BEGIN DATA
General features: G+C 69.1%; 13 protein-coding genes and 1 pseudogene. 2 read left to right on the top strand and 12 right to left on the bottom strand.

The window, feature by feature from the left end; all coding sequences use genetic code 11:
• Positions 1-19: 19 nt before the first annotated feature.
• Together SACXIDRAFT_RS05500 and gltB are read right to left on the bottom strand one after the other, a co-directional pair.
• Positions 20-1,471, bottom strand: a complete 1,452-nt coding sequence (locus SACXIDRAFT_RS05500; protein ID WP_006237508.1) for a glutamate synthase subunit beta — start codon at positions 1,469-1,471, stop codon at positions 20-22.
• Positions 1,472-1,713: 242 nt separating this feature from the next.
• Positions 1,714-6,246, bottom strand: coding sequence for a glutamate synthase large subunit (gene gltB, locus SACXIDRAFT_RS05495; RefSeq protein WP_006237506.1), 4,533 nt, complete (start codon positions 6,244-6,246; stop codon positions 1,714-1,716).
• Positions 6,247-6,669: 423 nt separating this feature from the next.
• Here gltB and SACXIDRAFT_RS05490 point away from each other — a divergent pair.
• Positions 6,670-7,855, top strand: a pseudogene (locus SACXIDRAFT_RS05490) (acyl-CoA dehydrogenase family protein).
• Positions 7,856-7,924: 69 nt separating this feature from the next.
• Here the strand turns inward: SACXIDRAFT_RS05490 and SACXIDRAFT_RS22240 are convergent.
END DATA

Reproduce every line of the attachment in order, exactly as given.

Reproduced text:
General features: G+C 69.1%; 13 protein-coding genes and 1 pseudogene. 2 read left to right on the top strand and 12 right to left on the bottom strand.

The window, feature by feature from the left end; all coding sequences use genetic code 11:
• Positions 1-19: 19 nt before the first annotated feature.
• Together SACXIDRAFT_RS05500 and gltB are read right to left on the bottom strand one after the other, a co-directional pair.
• Positions 20-1,471, bottom strand: a complete 1,452-nt coding sequence (locus SACXIDRAFT_RS05500; protein ID WP_006237508.1) for a glutamate synthase subunit beta — start codon at positions 1,469-1,471, stop codon at positions 20-22.
• Positions 1,472-1,713: 242 nt separating this feature from the next.
• Positions 1,714-6,246, bottom strand: coding sequence for a glutamate synthase large subunit (gene gltB, locus SACXIDRAFT_RS05495; RefSeq protein WP_006237506.1), 4,533 nt, complete (start codon positions 6,244-6,246; stop codon positions 1,714-1,716).
• Positions 6,247-6,669: 423 nt separating this feature from the next.
• Here gltB and SACXIDRAFT_RS05490 point away from each other — a divergent pair.
• Positions 6,670-7,855, top strand: a pseudogene (locus SACXIDRAFT_RS05490) (acyl-CoA dehydrogenase family protein).
• Positions 7,856-7,924: 69 nt separating this feature from the next.
• Here the strand turns inward: SACXIDRAFT_RS05490 and SACXIDRAFT_RS22240 are convergent.